Why would you attend iBelieve? The marketing tagline for iBelieve New England was IBM i - A future you can believe in. Given that most people attending events dont read the abstract, is that tagline enough to make you want to go?
Maybe you did read it and still did not attend?
Some years ago, customers wanted graphical user interfaces from the AS/400. In March 1992, the News 3X/400 magazine printed an article titled GUIs - The Dawn of a New Age. In July 1995, the Midrange Systems newspaper printed an article titled The Final Word on GUIs. Yet, in 20i3, customers are still using green screen applications!
COMMON North America has a long and treasured history among the IBM i community.
From humble beginnings, through platform changes, over more than fifty years, the organization continues to provide relevant education for not only the IBM i platform, but adds more AIX and Linux education each year. While the audience of Linux and AIX attendees is slowly growing, the majority of attendees remain IBM i customers.
On March 5th, 2013, looksoftware and Maxava held an event in downtown Melbourne. The original invite can be found here: http://www.looksoftware.com/home/ibmi-melbourne.aspx
Attended by many IBM i customers, the event was a little marketing and a little evangelism. Similar to the longer iBelieve events being held by looksoftware in North America over the last year, none of the sessions were a vendor pitch. This seemed to resonate well with the audience, and the Q&A session was simply not long enough to satisfy their curiosity. From my perspective as the emcee, it was a successful event given that the questions raised may be the start of a dialog in the local IBM i community.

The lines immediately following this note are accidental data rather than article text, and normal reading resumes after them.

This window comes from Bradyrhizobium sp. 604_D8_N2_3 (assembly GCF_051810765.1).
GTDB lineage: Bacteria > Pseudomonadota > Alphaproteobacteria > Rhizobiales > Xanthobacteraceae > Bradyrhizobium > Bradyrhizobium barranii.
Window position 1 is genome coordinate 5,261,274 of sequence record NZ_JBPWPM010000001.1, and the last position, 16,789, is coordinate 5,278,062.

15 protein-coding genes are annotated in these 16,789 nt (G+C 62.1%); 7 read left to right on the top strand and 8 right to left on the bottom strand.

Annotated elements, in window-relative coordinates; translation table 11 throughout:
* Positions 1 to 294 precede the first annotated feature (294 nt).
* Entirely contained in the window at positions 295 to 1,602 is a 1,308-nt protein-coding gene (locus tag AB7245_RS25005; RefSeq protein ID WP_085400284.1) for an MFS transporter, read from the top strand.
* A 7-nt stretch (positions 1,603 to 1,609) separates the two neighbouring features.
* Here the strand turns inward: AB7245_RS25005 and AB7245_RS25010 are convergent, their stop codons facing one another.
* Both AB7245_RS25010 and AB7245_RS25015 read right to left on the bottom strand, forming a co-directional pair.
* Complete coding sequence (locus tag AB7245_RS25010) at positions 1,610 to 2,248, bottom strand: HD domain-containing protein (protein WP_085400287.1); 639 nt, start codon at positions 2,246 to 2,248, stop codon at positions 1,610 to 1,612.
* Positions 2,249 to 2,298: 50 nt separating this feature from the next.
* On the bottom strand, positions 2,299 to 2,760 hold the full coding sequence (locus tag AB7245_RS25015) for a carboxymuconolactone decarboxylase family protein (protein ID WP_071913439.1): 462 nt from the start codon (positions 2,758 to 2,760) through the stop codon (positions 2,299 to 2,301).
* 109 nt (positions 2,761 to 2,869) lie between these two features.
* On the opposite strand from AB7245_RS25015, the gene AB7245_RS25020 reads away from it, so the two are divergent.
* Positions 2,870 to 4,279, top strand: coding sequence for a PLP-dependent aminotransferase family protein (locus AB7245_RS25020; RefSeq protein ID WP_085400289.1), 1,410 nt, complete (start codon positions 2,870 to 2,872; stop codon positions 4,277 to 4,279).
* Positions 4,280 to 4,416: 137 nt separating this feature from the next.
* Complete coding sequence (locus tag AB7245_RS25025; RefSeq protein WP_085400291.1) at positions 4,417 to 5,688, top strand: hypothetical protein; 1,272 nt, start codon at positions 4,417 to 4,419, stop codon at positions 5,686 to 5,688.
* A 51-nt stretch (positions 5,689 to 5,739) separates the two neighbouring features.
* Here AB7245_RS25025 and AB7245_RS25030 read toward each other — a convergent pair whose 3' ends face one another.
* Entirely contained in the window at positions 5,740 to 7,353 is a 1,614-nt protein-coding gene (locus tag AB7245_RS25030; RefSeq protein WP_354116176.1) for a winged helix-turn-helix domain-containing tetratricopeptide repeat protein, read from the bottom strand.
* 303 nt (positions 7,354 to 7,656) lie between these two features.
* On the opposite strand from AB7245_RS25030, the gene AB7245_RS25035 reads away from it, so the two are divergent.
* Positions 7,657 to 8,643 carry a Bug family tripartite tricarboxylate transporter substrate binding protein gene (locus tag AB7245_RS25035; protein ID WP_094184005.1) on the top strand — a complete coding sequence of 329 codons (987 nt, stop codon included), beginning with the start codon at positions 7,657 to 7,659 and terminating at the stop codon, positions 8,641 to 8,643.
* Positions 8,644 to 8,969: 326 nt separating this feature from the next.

Historically, this was not always the case, and response time was something that users would complain about regularly. As the servers running IBM i applications have increased in performance, regardless of how bad (or good) the underlying code is, performance appears to have improved, and quite substantially. Having been a speaker on performance tuning a decade ago, and watching the shenanigans played by so-called performance experts, I always ask when speaking at conferences about how many people have performance issues on their IBM i. The count used to be almost every attendee, today it is rarely more than one attendee occasionally.
Most of us find we are not keeping up with our job...
...there is not a moment to breathe, we work long hours, we are rarely finished on time, and the pipeline is endless. Whether it is maintenance, or new projects, we are overcommitted. And, unfortunately, this means that in general, I.T. has a reputation of rarely finishing anything on time. Ultimately, that responsibility is ours, yet we get caught up in the same cycle of development, and rarely step back to look at the bigger picture.
Topics: IBM i